KCB Group plans to inject additional capital into its subsidiary National Bank of Kenya which remains in breach of capital adequacy ratios.
Capital Adequacy Ratio (CAR) is the ratio of a bank’s capital in relation to its risk-weighted assets and current liabilities.
“When we acquired NBK, we estimated we will provide the subsidiary with a capital of KSh7.5 billion to KSh8 billion. We will soon give the balance of KSh2.5 billion to KSh3 billion,” said KCB chief executive Joshua Oigara.
NBK became the tenth subsidiary of KCB Group and is expected to play a major role in driving business expansion and through the acquisition bolstered the Group’s aspiration to achieve and surpass the KSh1 trillion balance sheet by 2022.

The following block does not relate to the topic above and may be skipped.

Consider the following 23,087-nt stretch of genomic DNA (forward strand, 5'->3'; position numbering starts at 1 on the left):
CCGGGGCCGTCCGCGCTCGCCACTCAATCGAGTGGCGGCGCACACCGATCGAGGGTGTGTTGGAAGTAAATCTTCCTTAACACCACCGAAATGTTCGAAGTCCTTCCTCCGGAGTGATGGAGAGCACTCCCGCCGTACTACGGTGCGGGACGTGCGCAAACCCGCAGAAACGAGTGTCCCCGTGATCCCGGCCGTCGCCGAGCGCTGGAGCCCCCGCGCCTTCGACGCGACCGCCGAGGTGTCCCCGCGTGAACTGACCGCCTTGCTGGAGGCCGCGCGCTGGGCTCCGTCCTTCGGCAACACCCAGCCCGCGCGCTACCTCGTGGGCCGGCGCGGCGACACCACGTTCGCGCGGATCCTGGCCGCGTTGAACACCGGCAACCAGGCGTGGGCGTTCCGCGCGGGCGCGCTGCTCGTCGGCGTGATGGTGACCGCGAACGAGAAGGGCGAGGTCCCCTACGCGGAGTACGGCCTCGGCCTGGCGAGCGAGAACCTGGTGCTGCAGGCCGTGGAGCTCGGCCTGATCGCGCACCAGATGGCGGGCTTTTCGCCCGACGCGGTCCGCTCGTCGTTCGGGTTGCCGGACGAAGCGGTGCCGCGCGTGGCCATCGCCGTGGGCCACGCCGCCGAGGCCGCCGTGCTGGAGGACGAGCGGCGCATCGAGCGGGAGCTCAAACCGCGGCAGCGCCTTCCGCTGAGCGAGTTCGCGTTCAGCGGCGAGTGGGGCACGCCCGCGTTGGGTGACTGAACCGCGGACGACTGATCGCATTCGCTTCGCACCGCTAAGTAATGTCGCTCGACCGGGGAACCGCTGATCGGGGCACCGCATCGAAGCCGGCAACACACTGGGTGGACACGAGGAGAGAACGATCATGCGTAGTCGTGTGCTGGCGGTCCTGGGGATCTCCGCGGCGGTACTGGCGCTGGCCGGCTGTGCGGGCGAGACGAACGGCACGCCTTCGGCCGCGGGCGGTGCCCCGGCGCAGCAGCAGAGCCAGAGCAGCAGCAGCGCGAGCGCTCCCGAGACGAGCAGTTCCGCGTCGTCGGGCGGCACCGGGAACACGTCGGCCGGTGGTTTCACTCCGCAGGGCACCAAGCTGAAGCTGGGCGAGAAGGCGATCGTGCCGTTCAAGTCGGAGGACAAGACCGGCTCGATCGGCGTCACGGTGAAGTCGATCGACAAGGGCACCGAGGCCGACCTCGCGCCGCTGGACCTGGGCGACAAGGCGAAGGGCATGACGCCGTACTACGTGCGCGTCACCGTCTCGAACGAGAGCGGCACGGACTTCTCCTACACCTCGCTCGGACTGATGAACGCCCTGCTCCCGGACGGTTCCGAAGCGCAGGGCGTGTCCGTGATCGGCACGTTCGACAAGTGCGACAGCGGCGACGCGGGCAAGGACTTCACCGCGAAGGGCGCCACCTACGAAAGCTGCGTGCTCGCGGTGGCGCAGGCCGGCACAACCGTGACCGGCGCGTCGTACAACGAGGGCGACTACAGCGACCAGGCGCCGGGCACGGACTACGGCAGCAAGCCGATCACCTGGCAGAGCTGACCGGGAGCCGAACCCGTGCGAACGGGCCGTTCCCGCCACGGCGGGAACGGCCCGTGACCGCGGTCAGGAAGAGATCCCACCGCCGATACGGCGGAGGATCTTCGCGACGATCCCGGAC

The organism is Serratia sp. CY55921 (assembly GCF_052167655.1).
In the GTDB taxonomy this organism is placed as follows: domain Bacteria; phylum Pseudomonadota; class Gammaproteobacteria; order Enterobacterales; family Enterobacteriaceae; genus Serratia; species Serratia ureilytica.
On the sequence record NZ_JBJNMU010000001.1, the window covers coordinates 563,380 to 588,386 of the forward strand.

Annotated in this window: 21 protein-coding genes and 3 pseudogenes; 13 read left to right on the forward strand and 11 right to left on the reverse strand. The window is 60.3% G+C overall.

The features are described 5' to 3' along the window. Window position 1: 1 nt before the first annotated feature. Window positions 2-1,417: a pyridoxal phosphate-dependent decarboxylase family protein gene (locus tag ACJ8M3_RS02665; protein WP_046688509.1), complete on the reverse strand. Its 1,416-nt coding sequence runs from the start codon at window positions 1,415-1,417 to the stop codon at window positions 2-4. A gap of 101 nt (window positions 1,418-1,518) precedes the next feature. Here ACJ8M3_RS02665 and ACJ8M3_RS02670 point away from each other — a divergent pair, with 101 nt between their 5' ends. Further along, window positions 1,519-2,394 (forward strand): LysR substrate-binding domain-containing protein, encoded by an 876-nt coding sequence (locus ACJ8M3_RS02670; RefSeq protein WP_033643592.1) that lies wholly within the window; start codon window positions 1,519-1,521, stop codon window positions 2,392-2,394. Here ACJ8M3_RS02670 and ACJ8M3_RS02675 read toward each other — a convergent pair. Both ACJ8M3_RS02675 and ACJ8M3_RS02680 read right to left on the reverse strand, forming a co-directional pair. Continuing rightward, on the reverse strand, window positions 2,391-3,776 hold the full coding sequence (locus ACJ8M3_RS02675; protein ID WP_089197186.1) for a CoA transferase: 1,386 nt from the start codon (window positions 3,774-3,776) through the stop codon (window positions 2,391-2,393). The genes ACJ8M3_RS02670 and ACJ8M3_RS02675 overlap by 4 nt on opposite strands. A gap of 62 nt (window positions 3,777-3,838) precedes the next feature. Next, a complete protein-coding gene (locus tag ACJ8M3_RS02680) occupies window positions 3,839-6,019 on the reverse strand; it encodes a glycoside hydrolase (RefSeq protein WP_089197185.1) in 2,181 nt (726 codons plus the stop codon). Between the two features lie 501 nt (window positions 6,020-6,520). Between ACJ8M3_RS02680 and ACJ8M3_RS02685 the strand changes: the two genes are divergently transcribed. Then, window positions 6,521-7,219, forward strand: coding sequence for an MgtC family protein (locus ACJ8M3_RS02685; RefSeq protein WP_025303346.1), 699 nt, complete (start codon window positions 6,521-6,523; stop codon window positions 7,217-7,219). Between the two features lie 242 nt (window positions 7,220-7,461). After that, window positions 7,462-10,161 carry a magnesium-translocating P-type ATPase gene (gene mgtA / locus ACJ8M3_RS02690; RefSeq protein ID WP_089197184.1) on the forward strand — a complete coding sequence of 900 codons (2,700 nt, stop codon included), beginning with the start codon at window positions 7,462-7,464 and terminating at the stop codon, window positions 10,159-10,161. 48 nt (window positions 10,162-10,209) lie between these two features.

Genghis Capital in a commentary after KCB released its 2019 full-year results said while the acquisition of NBK has had an impact on operating metrics as expected, they expect the commendable management’s efforts in addressing the asset quality of NBK to continue bearing fruit in subsequent quarters.
“KCB Group wrote off a significant portion of NPL (circa KES 9Bn in FY2018) that saw the NPL ratio decline to 6.9%, compared to 8.4% a year prior. The acquisition of NBK will see the NPL ratio rise to 11.9% on account of NBK’s poor asset quality, recorded at 47.6% in FY18. Despite this, we expect gradual downward bias in the NPL ratio on account of possible further write-offs, coupled with a prudent risk assessment strategy that was non-existent at NBK,” Genghis said on 25th April 2019.